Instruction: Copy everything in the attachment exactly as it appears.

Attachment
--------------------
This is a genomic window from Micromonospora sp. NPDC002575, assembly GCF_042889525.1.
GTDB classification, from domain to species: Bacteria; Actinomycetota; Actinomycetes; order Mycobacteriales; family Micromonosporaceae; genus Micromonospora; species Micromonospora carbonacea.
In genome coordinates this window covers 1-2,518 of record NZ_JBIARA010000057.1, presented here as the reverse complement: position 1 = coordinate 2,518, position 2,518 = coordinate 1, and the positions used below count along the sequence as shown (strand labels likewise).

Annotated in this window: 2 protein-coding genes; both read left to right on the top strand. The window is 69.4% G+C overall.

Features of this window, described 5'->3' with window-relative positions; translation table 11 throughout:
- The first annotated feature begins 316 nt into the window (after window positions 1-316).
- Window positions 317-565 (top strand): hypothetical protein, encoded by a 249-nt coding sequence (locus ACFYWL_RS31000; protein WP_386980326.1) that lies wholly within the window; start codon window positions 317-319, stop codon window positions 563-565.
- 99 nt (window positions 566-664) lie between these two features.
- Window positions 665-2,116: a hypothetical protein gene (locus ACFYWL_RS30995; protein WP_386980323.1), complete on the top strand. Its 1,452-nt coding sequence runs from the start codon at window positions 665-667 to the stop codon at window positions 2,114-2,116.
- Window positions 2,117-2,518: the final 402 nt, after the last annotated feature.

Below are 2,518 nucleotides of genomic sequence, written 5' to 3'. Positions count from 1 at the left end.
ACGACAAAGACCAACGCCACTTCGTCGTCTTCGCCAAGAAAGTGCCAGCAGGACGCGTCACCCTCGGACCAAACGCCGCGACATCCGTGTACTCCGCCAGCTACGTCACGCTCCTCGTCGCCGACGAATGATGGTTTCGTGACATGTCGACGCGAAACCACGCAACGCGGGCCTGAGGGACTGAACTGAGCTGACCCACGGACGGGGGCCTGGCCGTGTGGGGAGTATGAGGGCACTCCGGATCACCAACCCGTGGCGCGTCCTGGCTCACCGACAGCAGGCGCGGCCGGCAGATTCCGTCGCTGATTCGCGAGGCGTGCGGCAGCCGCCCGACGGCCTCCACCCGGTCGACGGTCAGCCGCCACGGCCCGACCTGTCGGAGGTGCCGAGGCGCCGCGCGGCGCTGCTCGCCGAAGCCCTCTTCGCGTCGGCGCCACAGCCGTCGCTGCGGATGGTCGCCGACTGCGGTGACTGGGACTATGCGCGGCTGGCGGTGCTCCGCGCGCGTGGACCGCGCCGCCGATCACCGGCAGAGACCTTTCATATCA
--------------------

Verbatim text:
This is a genomic window from Micromonospora sp. NPDC002575, assembly GCF_042889525.1.
GTDB classification, from domain to species: Bacteria; Actinomycetota; Actinomycetes; order Mycobacteriales; family Micromonosporaceae; genus Micromonospora; species Micromonospora carbonacea.
In genome coordinates this window covers 1-2,518 of record NZ_JBIARA010000057.1, presented here as the reverse complement: position 1 = coordinate 2,518, position 2,518 = coordinate 1, and the positions used below count along the sequence as shown (strand labels likewise).

Annotated in this window: 2 protein-coding genes; both read left to right on the top strand. The window is 69.4% G+C overall.

Features of this window, described 5'->3' with window-relative positions; translation table 11 throughout:
- The first annotated feature begins 316 nt into the window (after window positions 1-316).
- Window positions 317-565 (top strand): hypothetical protein, encoded by a 249-nt coding sequence (locus ACFYWL_RS31000; protein WP_386980326.1) that lies wholly within the window; start codon window positions 317-319, stop codon window positions 563-565.
- 99 nt (window positions 566-664) lie between these two features.
- Window positions 665-2,116: a hypothetical protein gene (locus ACFYWL_RS30995; protein WP_386980323.1), complete on the top strand. Its 1,452-nt coding sequence runs from the start codon at window positions 665-667 to the stop codon at window positions 2,114-2,116.
- Window positions 2,117-2,518: the final 402 nt, after the last annotated feature.

Below are 2,518 nucleotides of genomic sequence, written 5' to 3'. Positions count from 1 at the left end.
ACGACAAAGACCAACGCCACTTCGTCGTCTTCGCCAAGAAAGTGCCAGCAGGACGCGTCACCCTCGGACCAAACGCCGCGACATCCGTGTACTCCGCCAGCTACGTCACGCTCCTCGTCGCCGACGAATGATGGTTTCGTGACATGTCGACGCGAAACCACGCAACGCGGGCCTGAGGGACTGAACTGAGCTGACCCACGGACGGGGGCCTGGCCGTGTGGGGAGTATGAGGGCACTCCGGATCACCAACCCGTGGCGCGTCCTGGCTCACCGACAGCAGGCGCGGCCGGCAGATTCCGTCGCTGATTCGCGAGGCGTGCGGCAGCCGCCCGACGGCCTCCACCCGGTCGACGGTCAGCCGCCACGGCCCGACCTGTCGGAGGTGCCGAGGCGCCGCGCGGCGCTGCTCGCCGAAGCCCTCTTCGCGTCGGCGCCACAGCCGTCGCTGCGGATGGTCGCCGACTGCGGTGACTGGGACTATGCGCGGCTGGCGGTGCTCCGCGCGCGTGGACCGCGCCGCCGATCACCGGCAGAGACCTTTCATATCA